Two Canadian groups call for ex-Guatemalan soldier accused in the Dos Erres massacre to be prosecuted for war crimes

Published by Brent Patterson on

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On June 16, the Associated Press reported: “Two activist groups called for Canada’s government to prosecute a man believed to be living in Canada who they say was involved in the massacre of more than 200 people in Guatemala in 1982.”

“Lawyers Without Borders Canada (ASFC) and the Canadian Partnership for International Justice (PCJI) said at a news conference that Canada shouldn’t become a retirement destination for alleged war criminals and that he should be prosecuted [in Canada] for crimes against humanity and war crimes.”

That article adds: “The Canadian government has said in court filings it believes Jorge Vinicio Sosa Orantes was a senior member of a military special forces unit and directed other soldiers as they tortured, raped and killed villagers. It also alleges he threw a grenade and fired a gun into a well where victims, some still alive, had been thrown.”

The Canadian Press adds: “Pascal Paradis, the executive director of Lawyers Without Borders Canada, told a virtual news conference that by prosecuting Sosa Orantes under its Crimes Against Humanity and War Crimes Act, Canada would demonstrate its commitment to fighting impunity for war criminals.”

Fannie Lafontaine, the executive director of the Canadian Partnership for International Justice, has further noted that if the Canadian government doesn’t act it’s unlikely Sosa Orantes will face justice for his alleged crimes.

The Lawyers Without Borders Canada and Canadian Partnership for International Justice media conference can be seen here. Their media release is here.

Massacre at Dos Erres village

Sosa Orantes is accused of participating in the massacre in Dos Erres. The BBC has previously reported: “More than 200 people were killed in the village of Dos Erres in 1982, one of the most violent episodes in Guatemala’s brutal 36-year conflict.”

That BBC article explains: “The Kaibiles [were] a US-trained counter-insurgency force fighting left-wing guerrillas. …The special unit of the Guatemalan army stormed the village in the north of the country on 6 December 1982.”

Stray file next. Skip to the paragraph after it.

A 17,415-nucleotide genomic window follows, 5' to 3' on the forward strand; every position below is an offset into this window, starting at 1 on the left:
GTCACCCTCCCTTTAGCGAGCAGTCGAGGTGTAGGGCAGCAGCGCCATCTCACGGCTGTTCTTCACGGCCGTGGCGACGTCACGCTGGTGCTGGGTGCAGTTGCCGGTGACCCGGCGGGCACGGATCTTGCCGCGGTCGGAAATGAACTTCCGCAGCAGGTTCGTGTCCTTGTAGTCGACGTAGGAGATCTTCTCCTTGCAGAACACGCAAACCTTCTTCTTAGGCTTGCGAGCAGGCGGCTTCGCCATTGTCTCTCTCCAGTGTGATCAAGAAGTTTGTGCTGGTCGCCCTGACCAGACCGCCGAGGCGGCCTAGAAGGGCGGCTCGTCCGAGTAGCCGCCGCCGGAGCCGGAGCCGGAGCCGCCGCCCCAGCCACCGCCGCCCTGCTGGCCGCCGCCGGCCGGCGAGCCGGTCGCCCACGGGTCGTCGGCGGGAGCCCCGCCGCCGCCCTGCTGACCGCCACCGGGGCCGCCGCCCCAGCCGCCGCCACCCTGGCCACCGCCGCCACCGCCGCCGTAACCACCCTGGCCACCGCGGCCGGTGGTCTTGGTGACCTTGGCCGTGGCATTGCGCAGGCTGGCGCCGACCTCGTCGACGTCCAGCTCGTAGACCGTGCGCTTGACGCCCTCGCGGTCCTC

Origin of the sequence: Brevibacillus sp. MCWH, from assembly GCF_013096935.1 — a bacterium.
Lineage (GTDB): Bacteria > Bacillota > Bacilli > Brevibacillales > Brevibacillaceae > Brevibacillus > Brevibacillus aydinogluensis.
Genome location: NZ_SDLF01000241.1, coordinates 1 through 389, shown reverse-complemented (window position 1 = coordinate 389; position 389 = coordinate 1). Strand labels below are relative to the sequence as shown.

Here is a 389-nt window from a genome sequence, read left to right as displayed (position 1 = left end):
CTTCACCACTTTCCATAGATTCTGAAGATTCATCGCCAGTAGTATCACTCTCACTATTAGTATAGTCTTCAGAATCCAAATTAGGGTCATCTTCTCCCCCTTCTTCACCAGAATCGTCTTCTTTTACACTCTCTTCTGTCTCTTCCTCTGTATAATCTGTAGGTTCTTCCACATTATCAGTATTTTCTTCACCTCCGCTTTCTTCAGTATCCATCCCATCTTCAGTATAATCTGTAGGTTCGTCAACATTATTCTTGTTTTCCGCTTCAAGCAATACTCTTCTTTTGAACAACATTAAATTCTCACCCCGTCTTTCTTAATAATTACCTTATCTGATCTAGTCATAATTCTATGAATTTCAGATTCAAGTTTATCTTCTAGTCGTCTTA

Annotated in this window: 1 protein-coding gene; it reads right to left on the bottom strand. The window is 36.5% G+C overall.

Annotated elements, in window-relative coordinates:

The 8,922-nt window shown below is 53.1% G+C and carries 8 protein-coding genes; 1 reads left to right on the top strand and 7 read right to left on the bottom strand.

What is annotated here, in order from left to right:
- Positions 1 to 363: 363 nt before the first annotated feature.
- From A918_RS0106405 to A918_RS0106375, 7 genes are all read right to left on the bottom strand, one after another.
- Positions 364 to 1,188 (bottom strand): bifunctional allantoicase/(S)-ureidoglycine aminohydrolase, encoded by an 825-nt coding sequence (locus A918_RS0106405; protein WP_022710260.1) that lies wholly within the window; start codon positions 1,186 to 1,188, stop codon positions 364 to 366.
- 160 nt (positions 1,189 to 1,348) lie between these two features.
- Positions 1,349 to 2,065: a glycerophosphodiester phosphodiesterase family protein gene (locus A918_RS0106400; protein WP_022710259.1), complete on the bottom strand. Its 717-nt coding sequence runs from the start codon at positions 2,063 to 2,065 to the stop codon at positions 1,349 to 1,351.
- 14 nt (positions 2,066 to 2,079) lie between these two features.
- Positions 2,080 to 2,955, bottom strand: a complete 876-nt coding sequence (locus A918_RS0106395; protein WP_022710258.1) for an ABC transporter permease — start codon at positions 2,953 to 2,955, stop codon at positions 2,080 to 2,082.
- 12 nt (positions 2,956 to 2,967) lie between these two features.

Last month, the Associated Press reported: “The slaughter went unpunished for years — even after Guatemalan authorities issued 17 arrest warrants. In 2009, the Inter-American Court of Human Rights demanded the country prosecute the perpetrators.”

While five former soldiers have been sentenced in this crime, ProPublica has noted: “Six others have eluded capture, some of them aided by Guatemalan security forces whose power has impeded the quest for justice, according to Guatemalan and U.S. investigators.”

Current trial in Guatemala

On June 16, PBI-Guatemala posted: “PBI accompanies the Human Rights Law Firm (BDH) in the first statement hearing against ex-Kaibil José Mardoqueo Ortiz Morales for the massacre at Dos Erres in 1982 in the municipality of Libertad, Petén.”

Ortiz Morales was deported by the United States to face trial in Guatemala.

PBI-Guatemala began to accompany BDH lawyer Édgar Pérez Archila in August 2010 due to several security incidents. In 2013, PBI-Guatemala extended the accompaniment to the other lawyers of the BDH who work on high-profile trials.

PBI-Guatemala accompanied human rights lawyers to a hearing on June 16 for an ex-soldier accused of participating in the Dos Erres massacre.

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